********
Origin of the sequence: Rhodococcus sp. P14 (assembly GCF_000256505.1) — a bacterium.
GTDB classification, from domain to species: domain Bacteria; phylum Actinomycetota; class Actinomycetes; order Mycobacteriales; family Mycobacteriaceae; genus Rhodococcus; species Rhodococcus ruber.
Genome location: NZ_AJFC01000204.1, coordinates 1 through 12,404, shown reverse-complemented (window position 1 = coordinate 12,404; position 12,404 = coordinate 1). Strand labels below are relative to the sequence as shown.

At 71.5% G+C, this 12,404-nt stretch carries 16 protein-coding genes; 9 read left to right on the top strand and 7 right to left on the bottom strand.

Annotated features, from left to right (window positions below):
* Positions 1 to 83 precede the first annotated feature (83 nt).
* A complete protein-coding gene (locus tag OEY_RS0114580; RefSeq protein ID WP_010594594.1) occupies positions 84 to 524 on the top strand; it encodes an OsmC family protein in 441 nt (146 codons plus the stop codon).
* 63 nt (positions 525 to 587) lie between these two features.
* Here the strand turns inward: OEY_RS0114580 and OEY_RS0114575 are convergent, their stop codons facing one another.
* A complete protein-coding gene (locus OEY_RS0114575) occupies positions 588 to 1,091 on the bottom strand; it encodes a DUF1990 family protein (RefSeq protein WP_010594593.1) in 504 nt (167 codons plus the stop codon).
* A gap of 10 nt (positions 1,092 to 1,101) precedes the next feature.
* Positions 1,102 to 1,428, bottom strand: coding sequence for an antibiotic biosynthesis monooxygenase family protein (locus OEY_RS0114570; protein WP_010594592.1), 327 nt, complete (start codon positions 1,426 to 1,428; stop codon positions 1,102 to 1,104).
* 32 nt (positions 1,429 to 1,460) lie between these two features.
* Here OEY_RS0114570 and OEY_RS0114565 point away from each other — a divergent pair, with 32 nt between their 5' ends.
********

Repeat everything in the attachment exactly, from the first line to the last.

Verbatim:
Origin of the sequence: Rhodococcus sp. P14 (assembly GCF_000256505.1) — a bacterium.
GTDB classification, from domain to species: domain Bacteria; phylum Actinomycetota; class Actinomycetes; order Mycobacteriales; family Mycobacteriaceae; genus Rhodococcus; species Rhodococcus ruber.
Genome location: NZ_AJFC01000204.1, coordinates 1 through 12,404, shown reverse-complemented (window position 1 = coordinate 12,404; position 12,404 = coordinate 1). Strand labels below are relative to the sequence as shown.

At 71.5% G+C, this 12,404-nt stretch carries 16 protein-coding genes; 9 read left to right on the top strand and 7 right to left on the bottom strand.

Annotated features, from left to right (window positions below):
* Positions 1 to 83 precede the first annotated feature (83 nt).
* A complete protein-coding gene (locus tag OEY_RS0114580; RefSeq protein ID WP_010594594.1) occupies positions 84 to 524 on the top strand; it encodes an OsmC family protein in 441 nt (146 codons plus the stop codon).
* 63 nt (positions 525 to 587) lie between these two features.
* Here the strand turns inward: OEY_RS0114580 and OEY_RS0114575 are convergent, their stop codons facing one another.
* A complete protein-coding gene (locus OEY_RS0114575) occupies positions 588 to 1,091 on the bottom strand; it encodes a DUF1990 family protein (RefSeq protein WP_010594593.1) in 504 nt (167 codons plus the stop codon).
* A gap of 10 nt (positions 1,092 to 1,101) precedes the next feature.
* Positions 1,102 to 1,428, bottom strand: coding sequence for an antibiotic biosynthesis monooxygenase family protein (locus OEY_RS0114570; protein WP_010594592.1), 327 nt, complete (start codon positions 1,426 to 1,428; stop codon positions 1,102 to 1,104).
* 32 nt (positions 1,429 to 1,460) lie between these two features.
* Here OEY_RS0114570 and OEY_RS0114565 point away from each other — a divergent pair, with 32 nt between their 5' ends.